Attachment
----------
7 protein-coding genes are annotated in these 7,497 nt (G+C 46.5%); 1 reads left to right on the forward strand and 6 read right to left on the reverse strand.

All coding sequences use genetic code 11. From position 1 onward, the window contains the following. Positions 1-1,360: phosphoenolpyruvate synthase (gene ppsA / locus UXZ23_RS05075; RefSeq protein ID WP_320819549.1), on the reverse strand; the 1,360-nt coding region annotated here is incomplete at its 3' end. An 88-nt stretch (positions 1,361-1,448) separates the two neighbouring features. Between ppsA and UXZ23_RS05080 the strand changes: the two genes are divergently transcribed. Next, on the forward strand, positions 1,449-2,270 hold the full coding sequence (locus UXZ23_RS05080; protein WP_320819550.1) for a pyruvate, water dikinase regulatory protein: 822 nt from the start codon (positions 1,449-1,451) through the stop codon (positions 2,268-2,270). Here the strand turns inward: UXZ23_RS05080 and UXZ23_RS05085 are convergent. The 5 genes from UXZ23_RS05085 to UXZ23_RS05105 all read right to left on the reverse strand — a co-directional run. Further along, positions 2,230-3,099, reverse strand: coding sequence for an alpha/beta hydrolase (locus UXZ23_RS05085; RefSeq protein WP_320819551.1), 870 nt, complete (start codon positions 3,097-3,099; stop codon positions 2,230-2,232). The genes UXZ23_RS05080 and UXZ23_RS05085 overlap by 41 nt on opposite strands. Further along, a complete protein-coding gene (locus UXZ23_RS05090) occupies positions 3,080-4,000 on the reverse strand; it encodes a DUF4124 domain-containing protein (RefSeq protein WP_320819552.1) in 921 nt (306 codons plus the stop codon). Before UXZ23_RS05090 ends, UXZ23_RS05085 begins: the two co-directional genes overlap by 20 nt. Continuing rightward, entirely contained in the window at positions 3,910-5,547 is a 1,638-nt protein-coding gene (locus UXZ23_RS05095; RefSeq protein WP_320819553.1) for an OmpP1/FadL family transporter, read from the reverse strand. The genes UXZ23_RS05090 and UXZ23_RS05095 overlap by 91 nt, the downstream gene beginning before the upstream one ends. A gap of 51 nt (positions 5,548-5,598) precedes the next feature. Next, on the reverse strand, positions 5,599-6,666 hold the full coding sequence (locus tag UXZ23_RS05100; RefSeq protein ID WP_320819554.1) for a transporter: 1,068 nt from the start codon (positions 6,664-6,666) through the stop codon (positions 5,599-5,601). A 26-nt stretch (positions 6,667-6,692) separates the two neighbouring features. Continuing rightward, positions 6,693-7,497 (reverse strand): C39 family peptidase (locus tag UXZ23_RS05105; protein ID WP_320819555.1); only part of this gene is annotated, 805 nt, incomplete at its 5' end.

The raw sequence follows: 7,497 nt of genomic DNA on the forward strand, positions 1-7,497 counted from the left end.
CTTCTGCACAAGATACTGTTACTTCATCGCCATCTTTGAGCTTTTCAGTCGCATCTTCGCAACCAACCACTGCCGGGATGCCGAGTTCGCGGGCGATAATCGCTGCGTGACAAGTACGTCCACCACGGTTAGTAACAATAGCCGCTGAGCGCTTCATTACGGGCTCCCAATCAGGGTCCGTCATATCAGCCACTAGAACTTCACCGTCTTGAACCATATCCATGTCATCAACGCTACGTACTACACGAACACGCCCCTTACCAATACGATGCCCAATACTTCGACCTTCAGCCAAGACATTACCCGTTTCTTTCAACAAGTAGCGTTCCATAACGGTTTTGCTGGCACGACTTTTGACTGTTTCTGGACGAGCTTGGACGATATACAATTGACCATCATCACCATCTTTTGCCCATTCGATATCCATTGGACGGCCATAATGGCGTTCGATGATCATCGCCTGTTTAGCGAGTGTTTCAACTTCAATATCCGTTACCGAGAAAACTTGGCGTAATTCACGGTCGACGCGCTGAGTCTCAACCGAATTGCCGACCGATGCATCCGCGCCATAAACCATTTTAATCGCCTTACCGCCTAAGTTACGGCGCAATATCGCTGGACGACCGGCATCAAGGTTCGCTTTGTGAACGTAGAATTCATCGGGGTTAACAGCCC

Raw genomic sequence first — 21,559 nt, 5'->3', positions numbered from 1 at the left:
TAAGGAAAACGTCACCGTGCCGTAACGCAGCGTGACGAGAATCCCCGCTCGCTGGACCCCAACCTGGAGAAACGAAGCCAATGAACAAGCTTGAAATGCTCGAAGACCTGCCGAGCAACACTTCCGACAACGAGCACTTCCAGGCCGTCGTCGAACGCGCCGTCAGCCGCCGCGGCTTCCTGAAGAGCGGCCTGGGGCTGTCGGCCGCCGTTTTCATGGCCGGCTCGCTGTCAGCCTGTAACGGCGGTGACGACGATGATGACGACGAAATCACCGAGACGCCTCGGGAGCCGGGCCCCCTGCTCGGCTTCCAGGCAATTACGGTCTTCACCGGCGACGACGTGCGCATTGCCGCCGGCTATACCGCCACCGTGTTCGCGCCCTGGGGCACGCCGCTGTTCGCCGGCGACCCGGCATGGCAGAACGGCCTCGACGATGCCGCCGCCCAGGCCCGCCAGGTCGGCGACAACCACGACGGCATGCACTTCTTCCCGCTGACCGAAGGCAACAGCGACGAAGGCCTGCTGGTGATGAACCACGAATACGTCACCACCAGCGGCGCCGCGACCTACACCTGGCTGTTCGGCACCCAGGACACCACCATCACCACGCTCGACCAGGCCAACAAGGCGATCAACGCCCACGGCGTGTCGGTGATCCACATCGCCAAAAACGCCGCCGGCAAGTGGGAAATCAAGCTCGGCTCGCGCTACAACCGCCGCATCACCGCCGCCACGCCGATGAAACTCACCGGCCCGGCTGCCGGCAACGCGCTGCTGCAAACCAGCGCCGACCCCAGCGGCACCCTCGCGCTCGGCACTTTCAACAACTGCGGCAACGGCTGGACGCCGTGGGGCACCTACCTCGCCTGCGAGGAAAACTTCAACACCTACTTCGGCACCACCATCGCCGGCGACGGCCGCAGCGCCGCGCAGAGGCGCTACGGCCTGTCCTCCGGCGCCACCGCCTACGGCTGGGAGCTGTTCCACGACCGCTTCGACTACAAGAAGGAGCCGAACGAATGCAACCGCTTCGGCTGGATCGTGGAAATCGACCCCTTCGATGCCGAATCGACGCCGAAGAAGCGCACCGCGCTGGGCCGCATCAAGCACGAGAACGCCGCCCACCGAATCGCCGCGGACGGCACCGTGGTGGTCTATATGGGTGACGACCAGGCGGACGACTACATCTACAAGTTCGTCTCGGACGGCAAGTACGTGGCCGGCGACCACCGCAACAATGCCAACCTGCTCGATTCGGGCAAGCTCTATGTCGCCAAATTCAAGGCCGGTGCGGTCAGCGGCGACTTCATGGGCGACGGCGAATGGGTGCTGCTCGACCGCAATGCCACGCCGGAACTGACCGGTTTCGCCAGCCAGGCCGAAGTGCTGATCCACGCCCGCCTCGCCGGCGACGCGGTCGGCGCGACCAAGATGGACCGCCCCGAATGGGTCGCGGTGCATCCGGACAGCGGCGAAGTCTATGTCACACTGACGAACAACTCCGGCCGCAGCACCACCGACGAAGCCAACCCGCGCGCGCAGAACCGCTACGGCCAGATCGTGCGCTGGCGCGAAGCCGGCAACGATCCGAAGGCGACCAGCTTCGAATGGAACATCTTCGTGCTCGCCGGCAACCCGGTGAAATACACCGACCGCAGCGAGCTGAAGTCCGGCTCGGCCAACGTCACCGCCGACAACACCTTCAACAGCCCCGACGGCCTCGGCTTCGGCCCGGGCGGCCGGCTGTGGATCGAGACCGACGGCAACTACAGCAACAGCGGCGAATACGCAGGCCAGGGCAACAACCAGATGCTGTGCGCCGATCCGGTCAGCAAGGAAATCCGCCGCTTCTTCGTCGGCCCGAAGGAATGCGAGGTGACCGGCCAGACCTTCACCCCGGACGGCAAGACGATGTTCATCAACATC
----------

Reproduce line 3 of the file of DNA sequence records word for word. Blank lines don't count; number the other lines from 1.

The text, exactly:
The raw sequence follows: 7,497 nt of genomic DNA on the forward strand, positions 1-7,497 counted from the left end.